There has been a note on my best performing hub for weeks saying it was going to be edited. I wrote the team multiple times begging them not to touch it. They ignored my requests and are in the process of editing it right now.
How do I stop this? I do not want this hub "edited". Every time they edit one of my hubs they turn it into an amateur garden blog entry full of wrong information. It's disgusting and uncalled for. All of my hubs are carefully researched.
I TEACH gardening for God's sake. I know what I'm talking about. The editors do not.
What right do they have to touch my work? It's copyrighted. I own the copyright. They are breaking the law. Do I have to sue to keep their incompetent hands off of my work?
How do I stop this travesty?
You can choose to return the article(s) to the original state. Hopefully, you keep a copy of the copy in Word or some other format outside of the HP templates. If so, you can always restore them to their original state.
View your HP edited articles in "Author's View" via My Account. That's where you can undo what they change that doesn't agree with you.
They have locked my hub. I have to wait until they have finished destroying it before I can revert the changes. Of course I have a copy. I have copies of all of my hubs.
I'm furious because they have no legal right to touch my copyrighted material especially because I have notified them multiple times that I didn't want my hub edited.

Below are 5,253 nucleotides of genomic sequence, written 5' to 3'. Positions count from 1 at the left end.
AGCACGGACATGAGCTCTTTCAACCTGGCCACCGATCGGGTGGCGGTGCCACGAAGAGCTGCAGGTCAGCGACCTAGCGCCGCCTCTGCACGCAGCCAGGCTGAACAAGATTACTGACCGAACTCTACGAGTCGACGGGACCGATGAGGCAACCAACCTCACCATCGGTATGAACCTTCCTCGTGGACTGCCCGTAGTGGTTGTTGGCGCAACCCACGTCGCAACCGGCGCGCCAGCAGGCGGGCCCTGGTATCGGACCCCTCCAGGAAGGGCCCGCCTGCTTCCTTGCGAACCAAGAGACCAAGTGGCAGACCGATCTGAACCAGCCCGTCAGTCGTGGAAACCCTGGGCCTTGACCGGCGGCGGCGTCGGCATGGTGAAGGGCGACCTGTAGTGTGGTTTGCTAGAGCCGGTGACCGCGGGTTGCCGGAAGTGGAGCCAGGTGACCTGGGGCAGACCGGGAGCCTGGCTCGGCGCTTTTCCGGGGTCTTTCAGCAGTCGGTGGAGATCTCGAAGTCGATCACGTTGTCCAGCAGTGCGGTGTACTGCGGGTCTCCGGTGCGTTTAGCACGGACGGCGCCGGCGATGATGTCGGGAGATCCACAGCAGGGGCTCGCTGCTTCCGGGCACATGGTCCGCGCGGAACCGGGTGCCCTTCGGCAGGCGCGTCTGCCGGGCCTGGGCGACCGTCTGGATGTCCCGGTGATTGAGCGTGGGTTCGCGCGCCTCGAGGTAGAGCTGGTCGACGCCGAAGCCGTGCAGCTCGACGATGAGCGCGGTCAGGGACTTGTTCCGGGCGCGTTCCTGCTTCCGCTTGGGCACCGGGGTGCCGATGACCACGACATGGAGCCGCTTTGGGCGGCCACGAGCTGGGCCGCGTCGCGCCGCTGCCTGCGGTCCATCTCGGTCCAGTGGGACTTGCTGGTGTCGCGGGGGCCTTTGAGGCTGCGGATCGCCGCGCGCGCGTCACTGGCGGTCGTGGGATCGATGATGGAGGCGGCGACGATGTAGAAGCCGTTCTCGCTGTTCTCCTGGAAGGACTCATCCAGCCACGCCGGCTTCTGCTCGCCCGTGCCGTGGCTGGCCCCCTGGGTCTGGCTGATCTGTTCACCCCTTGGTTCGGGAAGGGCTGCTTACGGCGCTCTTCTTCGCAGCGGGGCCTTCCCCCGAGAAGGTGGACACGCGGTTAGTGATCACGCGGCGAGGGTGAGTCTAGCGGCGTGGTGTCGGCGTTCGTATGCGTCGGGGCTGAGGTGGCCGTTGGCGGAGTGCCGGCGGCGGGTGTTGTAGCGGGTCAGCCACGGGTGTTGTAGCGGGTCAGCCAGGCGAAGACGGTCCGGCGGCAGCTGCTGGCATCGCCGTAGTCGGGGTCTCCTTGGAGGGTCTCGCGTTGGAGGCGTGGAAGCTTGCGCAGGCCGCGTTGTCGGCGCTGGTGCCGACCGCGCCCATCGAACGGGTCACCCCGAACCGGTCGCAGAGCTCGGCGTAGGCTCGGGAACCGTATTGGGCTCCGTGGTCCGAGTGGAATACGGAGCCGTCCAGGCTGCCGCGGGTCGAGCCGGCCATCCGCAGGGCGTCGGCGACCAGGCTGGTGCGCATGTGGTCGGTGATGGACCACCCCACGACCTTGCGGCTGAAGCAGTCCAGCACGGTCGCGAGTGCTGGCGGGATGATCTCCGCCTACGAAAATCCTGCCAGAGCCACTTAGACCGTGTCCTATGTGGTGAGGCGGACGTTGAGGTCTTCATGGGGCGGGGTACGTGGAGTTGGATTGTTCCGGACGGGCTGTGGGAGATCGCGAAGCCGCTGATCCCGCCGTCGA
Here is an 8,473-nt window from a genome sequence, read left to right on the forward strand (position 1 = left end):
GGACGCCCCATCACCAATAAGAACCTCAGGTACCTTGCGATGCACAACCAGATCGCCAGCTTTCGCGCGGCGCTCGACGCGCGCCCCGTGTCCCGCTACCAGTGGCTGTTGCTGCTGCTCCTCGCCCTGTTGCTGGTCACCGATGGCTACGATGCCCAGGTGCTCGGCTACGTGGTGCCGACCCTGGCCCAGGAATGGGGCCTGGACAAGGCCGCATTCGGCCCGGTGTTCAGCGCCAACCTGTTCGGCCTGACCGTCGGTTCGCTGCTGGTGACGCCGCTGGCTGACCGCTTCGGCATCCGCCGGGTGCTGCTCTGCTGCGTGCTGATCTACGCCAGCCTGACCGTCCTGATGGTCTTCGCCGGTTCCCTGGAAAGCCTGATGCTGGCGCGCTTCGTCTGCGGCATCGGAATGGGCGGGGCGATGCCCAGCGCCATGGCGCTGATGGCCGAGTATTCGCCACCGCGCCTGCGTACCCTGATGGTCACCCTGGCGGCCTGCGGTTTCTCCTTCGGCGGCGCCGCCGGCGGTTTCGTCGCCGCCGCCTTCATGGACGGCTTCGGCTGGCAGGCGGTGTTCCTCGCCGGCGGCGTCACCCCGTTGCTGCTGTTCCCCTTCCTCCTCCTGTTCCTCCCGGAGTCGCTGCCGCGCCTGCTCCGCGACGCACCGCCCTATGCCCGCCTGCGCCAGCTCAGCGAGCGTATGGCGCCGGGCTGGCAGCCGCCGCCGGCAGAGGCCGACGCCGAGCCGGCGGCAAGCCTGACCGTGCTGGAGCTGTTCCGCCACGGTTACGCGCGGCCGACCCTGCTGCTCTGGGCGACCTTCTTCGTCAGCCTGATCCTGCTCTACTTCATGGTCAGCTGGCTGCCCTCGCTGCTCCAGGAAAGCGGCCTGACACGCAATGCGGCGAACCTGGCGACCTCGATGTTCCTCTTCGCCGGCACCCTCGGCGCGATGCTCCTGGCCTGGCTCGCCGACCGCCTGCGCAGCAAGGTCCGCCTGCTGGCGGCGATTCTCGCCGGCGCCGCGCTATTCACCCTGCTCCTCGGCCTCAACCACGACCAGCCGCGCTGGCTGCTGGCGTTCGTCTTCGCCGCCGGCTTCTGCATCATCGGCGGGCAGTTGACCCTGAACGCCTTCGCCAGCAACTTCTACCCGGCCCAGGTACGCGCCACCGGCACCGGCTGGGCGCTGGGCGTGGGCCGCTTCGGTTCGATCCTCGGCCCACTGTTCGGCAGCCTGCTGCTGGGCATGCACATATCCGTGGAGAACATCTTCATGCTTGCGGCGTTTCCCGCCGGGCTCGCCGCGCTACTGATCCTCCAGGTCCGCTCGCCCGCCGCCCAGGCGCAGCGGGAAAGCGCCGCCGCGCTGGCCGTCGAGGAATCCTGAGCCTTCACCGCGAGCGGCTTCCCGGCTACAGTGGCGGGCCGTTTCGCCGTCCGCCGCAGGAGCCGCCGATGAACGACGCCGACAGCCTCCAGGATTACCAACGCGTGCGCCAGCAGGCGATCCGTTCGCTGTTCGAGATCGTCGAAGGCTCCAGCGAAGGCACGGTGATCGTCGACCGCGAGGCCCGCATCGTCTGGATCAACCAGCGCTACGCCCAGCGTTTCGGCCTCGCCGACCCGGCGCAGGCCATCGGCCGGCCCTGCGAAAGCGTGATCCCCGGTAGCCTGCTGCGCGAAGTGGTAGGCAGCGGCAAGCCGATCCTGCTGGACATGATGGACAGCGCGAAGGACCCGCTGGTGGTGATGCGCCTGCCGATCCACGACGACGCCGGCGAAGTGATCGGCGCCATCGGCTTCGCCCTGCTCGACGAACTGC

OldRoses, I seem to remember a while back when random editing became the norm (during the Maven/HP merge, now that I think about it) that we could opt out of HP editors touching our work. I'm not sure where that would be found now. Perhaps another writer can chime in and enlighten us.
I don't think that's true because I have been trying to prevent these edits for weeks.
I talked to a friend who is a lawyer and he says that legally they cannot change our copyrighted hubs, especially if we ask them not to. If they do, they are subject to heavy fines and jail time.
I've spent the past few hours bombarding them with email demanding that they cease and desist. I will keep it up all night if I have to.
Yeah, we did have the option to opt out of edits a while back.
Nevertheless, keep on fighting for your rights, OldRoses, although you shouldn't have to for the very reasons you've stated in this post.
We certainly appreciate your patience in contacting us regarding your questions/concerns—our editing and moderation teams handle large volumes of content and requests on a daily basis. We reviewed the mentioned article and closed out the planned edit accordingly. I also updated your account to highlight your preferences moving forward. If you have any additional questions regarding the use of the platform and editing services, you can, once again, contact firstname.lastname@example.org and I would be happy to connect with you directly.
I feel for you, Old Roses. For the most part I've been happy with the edits. But there have been a few very weird ones - like taking down one of my images of a plant and replacing it with the wrong plant. Like inserting a blurry image at the top of an article. Like changing factual information to made up rubbish.
I think there are some editors who are wonderful and a few stinkers in there who have no clue what they are doing. I complained but they ignored me. I just changed the wrong wording back, reinserted the correct image for the plant, etc. Though one left a threatening email saying that if I made changes to their changes they'd dump the article.
I didn't know they could lock you out of your work.
Exactly! The same things have happened to me. I thought I had an agreement with the editors not to touch my hubs because they know nothing about horticulture.
Must be new editors. If they won't listen to me, maybe they will listen to a judge. I won't hesitate to sue them if they violate my copyright with their "edits."